Quartet in C Major for flute, violin, viola, and cello, K. 285b (ca. 1781-82)
In 1777, the 21-year-old Wolfgang Amadeus Mozart traveled with his mother from Salzburg to Paris. Along the way, they made a four-month stop in Mannheim, seat of the Elector Palatine and home of the most famous orchestra in Europe. Mozart became good friends with the principal flutist, Johann Wendling, often having noon and evening meals at Wendling’s home. Wendling arranged for one of his wealthy students, Ferdinand DeJean, a surgeon with the Dutch East India Company, to commission Mozart for “three short concertos and a couple of quartets.”
At first Mozart was enthusiastic about the commission, perhaps because he was short of funds, and DeJean had promised him a hefty sum for the works. But his enthusiasm did not persist, and he had trouble completing the commission. He wrote his father,
It is not surprising that I have not been able to finish them for I never have a single quiet hour here. I can only compose at night, so that I can’t get up early as well; besides, one is not always in the mood for working. I could, to be sure, scribble off things the whole day long. But a composition of this kind goes out into the world and naturally I do not want to have cause to be ashamed of my name on the title page. Moreover, you know that I’ve become quite powerless whenever I am obliged to write for an instrument which I cannot bear.
Another reason Mozart had difficulty with this commission is because he was distracted by a new love interest, Aloysia Weber. (He would eventually marry Aloysia’s sister, Constanze.)
The Flute Quartet in C Major, K. 285b, is the third of three quartets Mozart wrote for Ferdinand DeJean. It was most likely completed during Mozart’s first year in Vienna, well after the first two flute quartets, sometime in 1781-82. The quartet is in two movements, the second of which features themes recycled from the sixth movement of his Serenade no. 10 in B-flat Major, K. 361 (the so-called “Gran Partita”). Mozart wrote several works for strings together with a “guest” from the wind family—flute, clarinet, oboe, and horn—and each displays a beautiful texture and outstanding part writing. The flute quartet is in a concertante style, where the flute is clearly the first among equals, likely as a nod to his amateur flutist patron. The quartet is a light and charming example of Mozart at his Rococo best, full of engaging tunes, displaying no sign of distaste for or difficulty with writing for the flute.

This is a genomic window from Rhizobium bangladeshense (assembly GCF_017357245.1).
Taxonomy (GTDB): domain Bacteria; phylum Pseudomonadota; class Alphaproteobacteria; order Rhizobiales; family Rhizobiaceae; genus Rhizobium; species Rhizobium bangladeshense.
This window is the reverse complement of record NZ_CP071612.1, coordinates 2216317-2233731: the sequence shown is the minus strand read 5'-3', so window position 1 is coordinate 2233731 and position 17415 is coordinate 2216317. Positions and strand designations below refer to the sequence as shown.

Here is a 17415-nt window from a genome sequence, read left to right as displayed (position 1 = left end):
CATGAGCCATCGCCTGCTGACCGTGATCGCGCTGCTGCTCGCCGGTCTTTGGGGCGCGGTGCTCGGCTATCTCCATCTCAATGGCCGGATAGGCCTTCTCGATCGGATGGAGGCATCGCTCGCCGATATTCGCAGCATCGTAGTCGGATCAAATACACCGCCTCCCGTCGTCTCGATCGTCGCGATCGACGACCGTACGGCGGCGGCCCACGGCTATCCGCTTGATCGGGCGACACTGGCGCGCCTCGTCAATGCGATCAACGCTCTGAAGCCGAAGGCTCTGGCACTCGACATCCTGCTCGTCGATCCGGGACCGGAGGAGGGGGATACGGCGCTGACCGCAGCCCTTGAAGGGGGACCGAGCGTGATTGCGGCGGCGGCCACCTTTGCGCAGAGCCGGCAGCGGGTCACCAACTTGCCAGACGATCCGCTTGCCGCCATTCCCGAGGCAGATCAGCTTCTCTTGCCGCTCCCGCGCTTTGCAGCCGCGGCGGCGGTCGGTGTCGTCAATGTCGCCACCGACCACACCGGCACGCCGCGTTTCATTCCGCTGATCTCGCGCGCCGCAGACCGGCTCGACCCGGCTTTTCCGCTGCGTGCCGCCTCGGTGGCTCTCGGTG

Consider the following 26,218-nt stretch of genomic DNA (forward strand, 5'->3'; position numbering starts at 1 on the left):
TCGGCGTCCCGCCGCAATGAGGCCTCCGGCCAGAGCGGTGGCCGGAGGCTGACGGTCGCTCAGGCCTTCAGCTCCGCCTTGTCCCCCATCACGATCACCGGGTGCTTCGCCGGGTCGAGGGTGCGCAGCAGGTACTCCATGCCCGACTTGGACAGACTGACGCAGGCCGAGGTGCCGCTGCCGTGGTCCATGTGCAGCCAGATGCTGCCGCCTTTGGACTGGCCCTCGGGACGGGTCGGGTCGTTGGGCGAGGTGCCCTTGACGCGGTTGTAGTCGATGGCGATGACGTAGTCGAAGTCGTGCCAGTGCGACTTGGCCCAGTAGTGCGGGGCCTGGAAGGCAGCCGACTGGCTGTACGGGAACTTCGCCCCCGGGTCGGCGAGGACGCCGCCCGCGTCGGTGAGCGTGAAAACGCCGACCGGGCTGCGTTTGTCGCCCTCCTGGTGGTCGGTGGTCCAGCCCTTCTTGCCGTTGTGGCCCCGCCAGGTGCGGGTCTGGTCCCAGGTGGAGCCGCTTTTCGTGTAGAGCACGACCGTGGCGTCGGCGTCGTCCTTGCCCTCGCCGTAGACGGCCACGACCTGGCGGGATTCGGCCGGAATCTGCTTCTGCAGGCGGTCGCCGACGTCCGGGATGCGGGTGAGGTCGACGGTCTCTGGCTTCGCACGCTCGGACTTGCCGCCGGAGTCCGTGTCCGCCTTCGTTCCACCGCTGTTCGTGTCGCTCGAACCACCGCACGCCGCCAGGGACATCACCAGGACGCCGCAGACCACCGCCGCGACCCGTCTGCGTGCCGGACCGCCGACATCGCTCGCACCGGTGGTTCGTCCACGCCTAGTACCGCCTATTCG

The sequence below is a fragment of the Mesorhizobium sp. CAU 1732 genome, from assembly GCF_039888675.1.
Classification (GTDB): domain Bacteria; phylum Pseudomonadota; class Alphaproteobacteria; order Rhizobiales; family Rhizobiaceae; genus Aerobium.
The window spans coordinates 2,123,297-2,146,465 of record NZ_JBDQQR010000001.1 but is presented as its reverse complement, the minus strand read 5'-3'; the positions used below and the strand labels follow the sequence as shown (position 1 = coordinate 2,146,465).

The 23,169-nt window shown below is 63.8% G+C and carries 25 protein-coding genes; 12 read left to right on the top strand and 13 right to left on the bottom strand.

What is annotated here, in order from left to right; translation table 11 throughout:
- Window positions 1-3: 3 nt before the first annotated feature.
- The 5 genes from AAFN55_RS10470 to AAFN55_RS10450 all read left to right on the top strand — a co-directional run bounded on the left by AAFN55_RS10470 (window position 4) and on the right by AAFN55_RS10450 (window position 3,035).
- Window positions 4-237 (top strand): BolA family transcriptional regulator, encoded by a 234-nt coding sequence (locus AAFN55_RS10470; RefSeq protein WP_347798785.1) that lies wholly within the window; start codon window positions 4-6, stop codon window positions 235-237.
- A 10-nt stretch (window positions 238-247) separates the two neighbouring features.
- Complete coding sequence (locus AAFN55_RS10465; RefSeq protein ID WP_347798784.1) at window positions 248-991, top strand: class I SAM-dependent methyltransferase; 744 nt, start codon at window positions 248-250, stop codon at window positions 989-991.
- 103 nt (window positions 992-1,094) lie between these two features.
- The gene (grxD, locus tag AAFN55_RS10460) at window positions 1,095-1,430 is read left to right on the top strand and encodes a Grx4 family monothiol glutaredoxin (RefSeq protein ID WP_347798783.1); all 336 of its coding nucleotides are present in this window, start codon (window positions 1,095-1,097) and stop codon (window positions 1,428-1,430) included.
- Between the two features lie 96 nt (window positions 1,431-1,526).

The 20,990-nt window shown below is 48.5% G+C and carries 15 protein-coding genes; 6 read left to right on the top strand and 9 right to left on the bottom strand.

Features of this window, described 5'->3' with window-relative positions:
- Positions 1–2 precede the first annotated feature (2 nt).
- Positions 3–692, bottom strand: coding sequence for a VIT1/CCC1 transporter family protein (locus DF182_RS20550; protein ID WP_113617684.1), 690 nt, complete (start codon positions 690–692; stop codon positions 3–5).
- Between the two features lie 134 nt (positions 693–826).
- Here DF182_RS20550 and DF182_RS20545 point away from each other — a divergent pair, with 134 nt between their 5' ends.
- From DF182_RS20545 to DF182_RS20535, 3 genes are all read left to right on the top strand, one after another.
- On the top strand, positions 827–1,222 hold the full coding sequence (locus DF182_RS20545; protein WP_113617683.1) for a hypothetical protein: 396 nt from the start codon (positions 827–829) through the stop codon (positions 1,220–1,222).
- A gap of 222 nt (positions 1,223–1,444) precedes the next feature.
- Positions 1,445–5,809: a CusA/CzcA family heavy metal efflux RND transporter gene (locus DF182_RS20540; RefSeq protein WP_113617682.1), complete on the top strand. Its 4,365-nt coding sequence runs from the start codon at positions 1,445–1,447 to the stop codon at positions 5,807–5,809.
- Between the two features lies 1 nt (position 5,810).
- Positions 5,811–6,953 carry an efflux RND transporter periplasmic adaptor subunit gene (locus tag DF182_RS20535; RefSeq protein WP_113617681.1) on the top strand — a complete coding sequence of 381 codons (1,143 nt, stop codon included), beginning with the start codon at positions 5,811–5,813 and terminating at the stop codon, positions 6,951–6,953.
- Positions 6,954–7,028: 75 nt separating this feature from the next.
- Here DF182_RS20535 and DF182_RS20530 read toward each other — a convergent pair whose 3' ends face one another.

Benjamin Britten (1913-1976)
Six Metamorphoses after Ovid, Op. 49, for solo oboe (1951)
Benjamin Britten was one of the central figures of twentieth century music and considered by many the greatest British composer since the time of Henry Purcell. Like the great composers of the eighteenth and nineteenth centuries, he produced masterpieces in every genre he turned his attention to: opera, orchestral works, choral works, songs, solo instrumental music, and chamber music. His mother’s ambition for him was to become the “fourth B” after Bach, Beethoven, and Brahms—and he largely succeeded in this, although some might pick Bartók or Berg as the rightful occupant of this position.
Britten had a lifelong interest in the music and poetry of the past, to the point of setting the poetry of Michelangelo and arranging and editing the music of Henry Purcell. He also drew on the past in his masterpiece for solo oboe, Six Metamorphoses after Ovid, Op. 49, written in 1951. Publius Ovidius Naso, known as Ovid, was a Roman poet during the reign of Augustus and the lifetime of Jesus. His magnum opus, Metamorphoses, chronicles the history of the world from its creation to the deification of Julius Caesar, and is the source of many of the Roman myths we know today. Britten drew on six of these myths in creating what many consider the greatest piece ever written for solo oboe. Two of the movements of this suite will be heard in today’s program, “Niobe, who, lamenting the death of her fourteen children, was turned into a mountain," and “Arethusa, who, flying from the love of Alpheus the river god, was turned into a fountain.” Britten marks the music of “Niobe” with the word “piangendo” (“weeping”), and indeed the music is full of despair. In “Arethusa,” one can hear the movement of the water, Arethusa’s panicked flight, and her transformation into a fountain.
Krzysztof Penderecki (b. 1933)
Clarinet Quartet (1993)
Krzysztof Penderecki is considered to be Poland’s greatest living composer and one of the most important contemporary composers worldwide. Though he may not have a household name, his music has a certain household fame because it has appeared in so many popular horror movies, including The Exorcist and The Shining. His music has also been used in movies by Martin Scorsese and David Lynch.
Penderecki’s career has mostly focused on opera, choral music, and orchestra music, with chamber music being restricted to a small number of highly regarded works. The Clarinet Quartet was written in 1993 during the decade of Penderecki’s most concentrated emphasis on chamber music. The work was commissioned by the Schleswig-Holstein Musik Festival and premiered at the festival by Sharon Kam (clarinet), Christoph Poppen (violin), Kim Kashkashian (viola), and Boris Pergamenschikow (cello), with Penderecki conducting! It is most unusual for a piece of chamber music to require a conductor. Today, the work is usually performed without conductor, even if the complexity of the work is such that occasionally performers wish they had one! Although commissioned by the Schleswig-Holstein Musik Festival, Penderecki emphasized in his writings on this piece that the work originated in his own “heartfelt need” and that it was inspired by the great string quintet of Schubert.